When Sung was in his early teens, he was part of a niche audience entirely mesmerized by beatboxers such as Doug E. Fresh and Rahzel, to name a few. After discovering beatboxing through a video on the Internet, he was so impressed that he immediately began to learn the fundamentals of the craft. The more he practiced, the more he fell in love with the art.
Then the time came when most students in Bergen County received their high school diplomas and excitedly matriculated to their chosen colleges; Sung, on the other hand, explained he went to college to satisfy his parents.
" They didn’t see a career as a beatboxer. It's like my son is making silly sounds with his mouth and he wants to do that for a living."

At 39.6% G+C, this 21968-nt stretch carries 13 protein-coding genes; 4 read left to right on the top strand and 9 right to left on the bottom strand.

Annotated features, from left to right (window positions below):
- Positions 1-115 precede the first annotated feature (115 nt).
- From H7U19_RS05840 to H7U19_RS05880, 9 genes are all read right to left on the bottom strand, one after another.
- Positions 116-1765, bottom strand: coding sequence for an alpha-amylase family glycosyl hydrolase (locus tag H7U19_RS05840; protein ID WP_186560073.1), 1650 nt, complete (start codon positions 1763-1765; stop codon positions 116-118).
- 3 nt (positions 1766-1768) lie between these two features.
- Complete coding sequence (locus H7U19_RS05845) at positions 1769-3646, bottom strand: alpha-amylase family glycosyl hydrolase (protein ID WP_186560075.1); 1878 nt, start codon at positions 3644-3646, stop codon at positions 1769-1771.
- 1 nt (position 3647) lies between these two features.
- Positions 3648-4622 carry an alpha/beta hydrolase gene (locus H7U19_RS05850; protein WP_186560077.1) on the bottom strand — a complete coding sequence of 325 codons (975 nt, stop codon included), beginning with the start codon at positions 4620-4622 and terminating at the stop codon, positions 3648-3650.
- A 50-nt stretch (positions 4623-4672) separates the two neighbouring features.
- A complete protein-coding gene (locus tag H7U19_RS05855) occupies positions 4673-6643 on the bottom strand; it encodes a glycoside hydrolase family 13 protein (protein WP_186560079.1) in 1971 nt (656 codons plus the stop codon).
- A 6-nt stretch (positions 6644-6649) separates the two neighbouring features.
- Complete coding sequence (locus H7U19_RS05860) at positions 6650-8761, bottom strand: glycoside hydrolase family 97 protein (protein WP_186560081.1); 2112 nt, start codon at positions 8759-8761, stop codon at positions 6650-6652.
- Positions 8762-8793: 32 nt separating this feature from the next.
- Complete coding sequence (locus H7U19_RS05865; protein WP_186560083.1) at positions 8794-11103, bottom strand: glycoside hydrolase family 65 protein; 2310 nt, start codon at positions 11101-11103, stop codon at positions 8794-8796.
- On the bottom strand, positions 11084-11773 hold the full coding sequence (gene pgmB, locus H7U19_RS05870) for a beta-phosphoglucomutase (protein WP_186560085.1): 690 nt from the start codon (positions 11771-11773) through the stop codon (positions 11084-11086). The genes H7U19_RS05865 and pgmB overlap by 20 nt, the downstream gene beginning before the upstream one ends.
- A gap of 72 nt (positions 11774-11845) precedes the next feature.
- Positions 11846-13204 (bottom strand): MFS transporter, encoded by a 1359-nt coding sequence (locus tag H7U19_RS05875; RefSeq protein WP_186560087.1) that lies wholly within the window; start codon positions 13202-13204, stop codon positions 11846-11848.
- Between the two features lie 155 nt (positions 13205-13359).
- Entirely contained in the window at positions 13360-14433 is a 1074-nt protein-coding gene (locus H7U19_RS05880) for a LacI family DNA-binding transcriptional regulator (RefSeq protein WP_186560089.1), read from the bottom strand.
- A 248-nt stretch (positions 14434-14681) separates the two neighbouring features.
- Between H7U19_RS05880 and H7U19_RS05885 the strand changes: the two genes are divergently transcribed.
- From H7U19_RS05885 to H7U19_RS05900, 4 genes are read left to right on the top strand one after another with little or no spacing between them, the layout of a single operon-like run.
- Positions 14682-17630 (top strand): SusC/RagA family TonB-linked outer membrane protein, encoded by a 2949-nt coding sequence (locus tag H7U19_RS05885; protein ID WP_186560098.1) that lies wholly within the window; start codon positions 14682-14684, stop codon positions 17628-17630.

At an early age without extensive life experiences, the middle ground between dreams and reality is truly a challenging place to stand.
Instead of pursuing his passion, he spent his time studying psychology. In 2014, USA Today College reported that psychology was the second most popular major for university students; Rutgers University reported that psychology was the most popular major and minor in its own School of Arts and Sciences. Unable to pursue his dream, Sung majored in psychology while drifting into daydreams— energetically beatboxing under the stage's fluorescent LED lights to a zealous and rowdy crowd, bumping their hands in the air—then forcefully drifting back to reality where his professor taught complex concepts in the old-fashioned, soporific lecture hall.